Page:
Business Law

Chalker Energy Partners III, LLC v. Le Norman Operating LLC (Tex.)

The following is a case update written by the Hon. Meredith A. Jury, United States Bankruptcy Judge, C.D. Cal. (Ret.), analyzing a recent decision of interest:

Relying on the strong Texas principle of freedom to contract, the Texas Supreme Court held recently that although emails are writings, an exchange of emails and documents which demonstrate that parties have reached a meeting of the minds is not sufficient to form a definitive agreement to create an enforceable contract. Chalker Energy Partners III, LLC v. Le Norman Operating LLC, 2020 WL 976930 (Tex. 2/28/20).

To view the opinion, click here.


Eighteen individuals and entities (Sellers) owned interests in 70 oil and gas leases in Texas. After completion of development, they decided to sell the leases and designated one seller, Chalker Energy Partners III, LLC (Chalker), to act as their designated agent during the sale process. Bid procedures gave bidders access to a virtual data room of information about the assets for sale after signing a Confidentiality Agreement. The Confidentiality Agreement provided in part that until a “definitive agreement” had been executed, no contract between the parties would exist. It then stated that a “definitive agreement” did not include “an executed letter of intent or any other preliminary written agreement or offer” unless so designated in writing as such.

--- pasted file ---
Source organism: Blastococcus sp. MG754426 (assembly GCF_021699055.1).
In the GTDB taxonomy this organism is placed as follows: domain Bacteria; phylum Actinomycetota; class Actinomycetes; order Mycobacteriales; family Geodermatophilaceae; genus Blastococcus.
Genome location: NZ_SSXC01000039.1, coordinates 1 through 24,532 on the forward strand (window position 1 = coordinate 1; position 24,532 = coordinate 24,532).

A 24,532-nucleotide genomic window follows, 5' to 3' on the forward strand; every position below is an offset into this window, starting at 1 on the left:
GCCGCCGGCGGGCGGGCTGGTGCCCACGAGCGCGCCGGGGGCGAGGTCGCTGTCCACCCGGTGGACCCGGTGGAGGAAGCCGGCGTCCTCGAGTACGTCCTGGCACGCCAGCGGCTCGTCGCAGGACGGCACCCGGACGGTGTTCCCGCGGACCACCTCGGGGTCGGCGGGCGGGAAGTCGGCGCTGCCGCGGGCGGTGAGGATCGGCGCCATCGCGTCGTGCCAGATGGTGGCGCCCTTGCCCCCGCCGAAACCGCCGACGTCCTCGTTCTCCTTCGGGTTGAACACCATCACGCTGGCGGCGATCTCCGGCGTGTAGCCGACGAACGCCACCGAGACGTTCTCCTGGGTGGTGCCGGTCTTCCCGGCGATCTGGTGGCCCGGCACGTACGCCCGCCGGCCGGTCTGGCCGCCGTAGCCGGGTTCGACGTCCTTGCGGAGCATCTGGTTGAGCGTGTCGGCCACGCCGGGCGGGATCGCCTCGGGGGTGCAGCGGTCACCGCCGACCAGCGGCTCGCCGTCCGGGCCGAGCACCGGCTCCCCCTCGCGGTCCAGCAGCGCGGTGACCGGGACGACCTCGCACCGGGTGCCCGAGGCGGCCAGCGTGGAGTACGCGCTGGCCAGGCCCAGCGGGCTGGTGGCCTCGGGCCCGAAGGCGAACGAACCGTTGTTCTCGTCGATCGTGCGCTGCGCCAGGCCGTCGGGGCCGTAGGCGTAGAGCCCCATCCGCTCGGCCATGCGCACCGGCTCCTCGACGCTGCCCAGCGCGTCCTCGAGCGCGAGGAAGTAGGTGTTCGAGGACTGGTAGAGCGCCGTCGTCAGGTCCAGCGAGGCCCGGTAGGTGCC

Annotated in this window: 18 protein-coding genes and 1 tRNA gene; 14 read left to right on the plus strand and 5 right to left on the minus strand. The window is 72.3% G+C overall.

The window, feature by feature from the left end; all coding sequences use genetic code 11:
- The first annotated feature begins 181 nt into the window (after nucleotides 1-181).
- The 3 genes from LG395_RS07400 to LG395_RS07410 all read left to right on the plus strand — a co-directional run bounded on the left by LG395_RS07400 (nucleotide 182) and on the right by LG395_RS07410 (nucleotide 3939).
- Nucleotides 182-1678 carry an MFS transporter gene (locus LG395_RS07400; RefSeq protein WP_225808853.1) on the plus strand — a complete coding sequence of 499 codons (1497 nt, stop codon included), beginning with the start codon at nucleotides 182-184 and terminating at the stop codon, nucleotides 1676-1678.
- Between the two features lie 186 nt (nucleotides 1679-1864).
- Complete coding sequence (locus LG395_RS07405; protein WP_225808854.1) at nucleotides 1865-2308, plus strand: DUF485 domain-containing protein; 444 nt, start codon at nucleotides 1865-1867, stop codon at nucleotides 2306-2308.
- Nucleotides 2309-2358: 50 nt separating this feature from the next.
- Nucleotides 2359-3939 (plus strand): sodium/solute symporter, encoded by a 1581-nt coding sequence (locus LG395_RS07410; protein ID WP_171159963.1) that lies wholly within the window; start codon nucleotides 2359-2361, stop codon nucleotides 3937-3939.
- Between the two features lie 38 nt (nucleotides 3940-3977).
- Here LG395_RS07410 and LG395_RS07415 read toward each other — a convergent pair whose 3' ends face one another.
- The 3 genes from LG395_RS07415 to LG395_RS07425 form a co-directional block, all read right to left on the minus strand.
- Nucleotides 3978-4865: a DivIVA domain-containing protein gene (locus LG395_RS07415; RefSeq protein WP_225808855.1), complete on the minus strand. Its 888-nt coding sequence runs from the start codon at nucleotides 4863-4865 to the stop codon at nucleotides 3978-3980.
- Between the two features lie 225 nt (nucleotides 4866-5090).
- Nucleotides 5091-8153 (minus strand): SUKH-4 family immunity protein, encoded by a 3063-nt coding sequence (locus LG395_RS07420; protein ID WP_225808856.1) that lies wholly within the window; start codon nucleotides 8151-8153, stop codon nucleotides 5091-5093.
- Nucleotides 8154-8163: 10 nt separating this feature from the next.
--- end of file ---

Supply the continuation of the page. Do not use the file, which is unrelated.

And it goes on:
Two active bidders, Le Norman Operating LLC (LNO) and Jones Energy, were actively involved in the sale, made procedurally complex because after Chalker received any bids, it had to forward them to the Sellers, who had 24 hours to decide whether to sell their interests. The bid process turned on offers and counteroffers being exchanged by email between Chalker and LNO; these emails resulted in a commitment by Sellers to sell and LNO to buy 67% of the interests. Further emails were exchanged and Chalker sent a draft Purchase and Sale Agreement (PSA) to LNO. Their agreement was sufficiently certain that Jones Energy emailed one of the Sellers, stating that it had “heard that we lost the deal.” Notwithstanding that email, however, Jones Energy presented Chalker with a new offer and the Sellers elected to take that offer over LNO’s. Within a couple of days, Jones Energy and Chalker executed a PSA.

LNO sued the Sellers for breach of contract arguing that they breached the agreement reached through email. Sellers counterclaimed for declaratory relief that there was no contract. Both parties filed summary judgment motions. The trial court granted Sellers’ motion and dismissed the complaint. The First Court of Appeal reversed, finding that the emails put disputed facts at issue. The Texas Supreme Court granted review and reversed again, finding there was no enforceable contract between LNO and the Sellers.